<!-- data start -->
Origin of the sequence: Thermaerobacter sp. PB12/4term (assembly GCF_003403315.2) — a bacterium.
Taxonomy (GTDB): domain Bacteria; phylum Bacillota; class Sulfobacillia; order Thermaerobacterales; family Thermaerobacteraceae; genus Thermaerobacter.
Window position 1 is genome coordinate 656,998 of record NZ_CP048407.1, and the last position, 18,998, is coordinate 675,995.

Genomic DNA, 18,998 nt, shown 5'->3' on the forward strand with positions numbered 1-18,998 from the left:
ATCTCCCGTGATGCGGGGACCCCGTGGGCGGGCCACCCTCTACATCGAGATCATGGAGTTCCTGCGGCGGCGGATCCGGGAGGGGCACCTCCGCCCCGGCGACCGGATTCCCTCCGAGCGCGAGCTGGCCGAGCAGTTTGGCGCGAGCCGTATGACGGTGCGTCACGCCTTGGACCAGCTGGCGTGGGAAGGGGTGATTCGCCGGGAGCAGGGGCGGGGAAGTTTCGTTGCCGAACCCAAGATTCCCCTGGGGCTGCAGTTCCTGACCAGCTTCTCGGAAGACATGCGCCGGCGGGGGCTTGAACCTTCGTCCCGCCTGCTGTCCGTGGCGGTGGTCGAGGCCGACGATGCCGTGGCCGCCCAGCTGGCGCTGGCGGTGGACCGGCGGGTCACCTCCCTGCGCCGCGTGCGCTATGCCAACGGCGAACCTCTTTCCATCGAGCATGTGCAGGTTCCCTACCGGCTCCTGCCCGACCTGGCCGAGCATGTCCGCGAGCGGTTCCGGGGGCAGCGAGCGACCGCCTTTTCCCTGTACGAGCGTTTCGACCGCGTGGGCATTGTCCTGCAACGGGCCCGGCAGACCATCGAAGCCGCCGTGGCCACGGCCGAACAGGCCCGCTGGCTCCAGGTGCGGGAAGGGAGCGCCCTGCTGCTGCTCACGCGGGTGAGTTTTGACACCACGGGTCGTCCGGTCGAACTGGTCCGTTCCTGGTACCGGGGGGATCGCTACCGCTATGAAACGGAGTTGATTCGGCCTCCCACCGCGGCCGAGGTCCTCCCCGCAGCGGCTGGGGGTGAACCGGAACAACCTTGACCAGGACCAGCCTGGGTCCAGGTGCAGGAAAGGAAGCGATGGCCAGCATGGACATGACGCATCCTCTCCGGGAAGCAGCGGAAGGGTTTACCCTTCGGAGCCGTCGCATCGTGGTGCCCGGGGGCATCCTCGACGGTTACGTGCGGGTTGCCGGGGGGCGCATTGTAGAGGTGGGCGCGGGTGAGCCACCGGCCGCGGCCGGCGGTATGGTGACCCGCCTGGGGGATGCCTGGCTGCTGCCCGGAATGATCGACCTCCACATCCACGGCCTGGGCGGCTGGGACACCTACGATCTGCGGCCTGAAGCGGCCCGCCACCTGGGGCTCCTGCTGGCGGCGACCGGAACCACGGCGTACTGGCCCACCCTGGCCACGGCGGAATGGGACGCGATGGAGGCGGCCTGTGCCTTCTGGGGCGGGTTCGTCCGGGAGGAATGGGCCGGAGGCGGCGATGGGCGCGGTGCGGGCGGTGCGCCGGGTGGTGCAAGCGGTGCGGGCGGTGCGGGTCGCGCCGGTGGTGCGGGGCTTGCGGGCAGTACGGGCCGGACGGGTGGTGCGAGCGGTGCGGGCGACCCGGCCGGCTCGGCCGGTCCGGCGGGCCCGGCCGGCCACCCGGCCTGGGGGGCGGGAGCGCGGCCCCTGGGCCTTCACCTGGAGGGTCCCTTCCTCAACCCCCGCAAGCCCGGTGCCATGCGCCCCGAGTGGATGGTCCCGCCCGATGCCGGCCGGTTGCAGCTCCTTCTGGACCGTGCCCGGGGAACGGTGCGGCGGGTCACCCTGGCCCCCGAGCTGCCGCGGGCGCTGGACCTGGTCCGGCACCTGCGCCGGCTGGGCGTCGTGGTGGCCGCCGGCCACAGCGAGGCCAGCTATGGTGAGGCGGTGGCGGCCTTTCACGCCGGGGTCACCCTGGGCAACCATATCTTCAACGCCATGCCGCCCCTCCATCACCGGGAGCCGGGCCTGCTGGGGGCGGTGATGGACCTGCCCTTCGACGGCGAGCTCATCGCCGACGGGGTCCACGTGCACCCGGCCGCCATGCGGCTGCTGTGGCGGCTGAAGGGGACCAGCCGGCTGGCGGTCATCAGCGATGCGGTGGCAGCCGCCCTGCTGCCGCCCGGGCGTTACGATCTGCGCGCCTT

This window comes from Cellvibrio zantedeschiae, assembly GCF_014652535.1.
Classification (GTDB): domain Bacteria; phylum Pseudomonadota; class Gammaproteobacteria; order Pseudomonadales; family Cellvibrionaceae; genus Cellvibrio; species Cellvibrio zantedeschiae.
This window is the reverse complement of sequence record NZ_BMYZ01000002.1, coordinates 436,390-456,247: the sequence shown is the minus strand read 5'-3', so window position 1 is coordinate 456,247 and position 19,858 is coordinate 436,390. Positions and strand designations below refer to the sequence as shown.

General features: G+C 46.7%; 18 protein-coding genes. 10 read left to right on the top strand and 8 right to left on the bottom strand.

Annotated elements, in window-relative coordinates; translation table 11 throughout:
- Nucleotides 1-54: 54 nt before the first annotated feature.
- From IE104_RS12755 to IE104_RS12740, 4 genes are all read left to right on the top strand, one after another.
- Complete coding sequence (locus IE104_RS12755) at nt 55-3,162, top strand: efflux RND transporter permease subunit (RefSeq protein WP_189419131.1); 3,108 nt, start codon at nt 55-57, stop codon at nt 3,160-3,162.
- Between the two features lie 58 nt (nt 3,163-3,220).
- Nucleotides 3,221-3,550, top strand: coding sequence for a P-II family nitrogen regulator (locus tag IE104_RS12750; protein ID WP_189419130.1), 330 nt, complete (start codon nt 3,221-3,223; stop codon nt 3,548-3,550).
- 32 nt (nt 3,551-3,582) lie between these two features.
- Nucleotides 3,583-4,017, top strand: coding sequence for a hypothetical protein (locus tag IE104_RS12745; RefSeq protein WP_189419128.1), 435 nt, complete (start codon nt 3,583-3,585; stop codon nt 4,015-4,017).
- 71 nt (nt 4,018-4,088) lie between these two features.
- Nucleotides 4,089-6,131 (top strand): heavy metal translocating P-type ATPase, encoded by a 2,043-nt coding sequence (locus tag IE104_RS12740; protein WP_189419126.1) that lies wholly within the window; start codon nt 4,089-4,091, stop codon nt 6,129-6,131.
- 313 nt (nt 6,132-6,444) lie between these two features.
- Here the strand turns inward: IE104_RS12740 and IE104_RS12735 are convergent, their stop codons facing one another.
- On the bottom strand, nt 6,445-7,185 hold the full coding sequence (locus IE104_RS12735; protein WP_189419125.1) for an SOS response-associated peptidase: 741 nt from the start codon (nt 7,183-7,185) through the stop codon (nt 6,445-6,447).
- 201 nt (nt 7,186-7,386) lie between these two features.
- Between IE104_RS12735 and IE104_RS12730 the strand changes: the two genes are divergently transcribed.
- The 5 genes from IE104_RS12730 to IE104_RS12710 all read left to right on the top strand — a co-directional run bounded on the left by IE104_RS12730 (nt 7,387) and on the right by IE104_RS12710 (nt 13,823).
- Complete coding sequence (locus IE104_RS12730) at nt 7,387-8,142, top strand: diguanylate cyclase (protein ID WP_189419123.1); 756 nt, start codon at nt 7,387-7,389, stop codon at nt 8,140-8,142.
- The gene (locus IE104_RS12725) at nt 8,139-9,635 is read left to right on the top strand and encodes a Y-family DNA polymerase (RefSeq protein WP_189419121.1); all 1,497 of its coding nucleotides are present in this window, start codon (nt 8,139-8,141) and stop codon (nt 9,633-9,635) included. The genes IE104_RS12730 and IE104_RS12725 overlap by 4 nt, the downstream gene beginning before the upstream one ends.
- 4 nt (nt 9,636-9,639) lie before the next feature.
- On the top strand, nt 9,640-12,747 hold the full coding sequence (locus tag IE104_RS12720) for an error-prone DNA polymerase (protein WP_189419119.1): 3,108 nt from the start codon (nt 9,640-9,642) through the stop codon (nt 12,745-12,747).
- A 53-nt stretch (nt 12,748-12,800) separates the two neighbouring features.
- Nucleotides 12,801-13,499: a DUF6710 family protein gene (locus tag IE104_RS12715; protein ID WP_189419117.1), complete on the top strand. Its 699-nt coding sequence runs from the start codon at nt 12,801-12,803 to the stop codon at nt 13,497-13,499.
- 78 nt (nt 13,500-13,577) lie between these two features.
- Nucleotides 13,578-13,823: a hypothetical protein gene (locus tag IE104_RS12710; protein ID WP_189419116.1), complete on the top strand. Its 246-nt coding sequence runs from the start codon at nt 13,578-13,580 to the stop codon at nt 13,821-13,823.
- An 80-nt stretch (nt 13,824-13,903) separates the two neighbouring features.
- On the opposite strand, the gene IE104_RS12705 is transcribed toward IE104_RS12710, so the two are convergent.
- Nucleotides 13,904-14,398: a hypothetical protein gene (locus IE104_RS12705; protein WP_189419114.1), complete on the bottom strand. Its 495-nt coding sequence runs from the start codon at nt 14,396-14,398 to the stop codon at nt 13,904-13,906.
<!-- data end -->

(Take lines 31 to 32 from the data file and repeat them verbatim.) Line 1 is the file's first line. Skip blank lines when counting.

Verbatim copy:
- Nucleotides 12,801-13,499: a DUF6710 family protein gene (locus tag IE104_RS12715; protein ID WP_189419117.1), complete on the top strand. Its 699-nt coding sequence runs from the start codon at nt 12,801-12,803 to the stop codon at nt 13,497-13,499.
- 78 nt (nt 13,500-13,577) lie between these two features.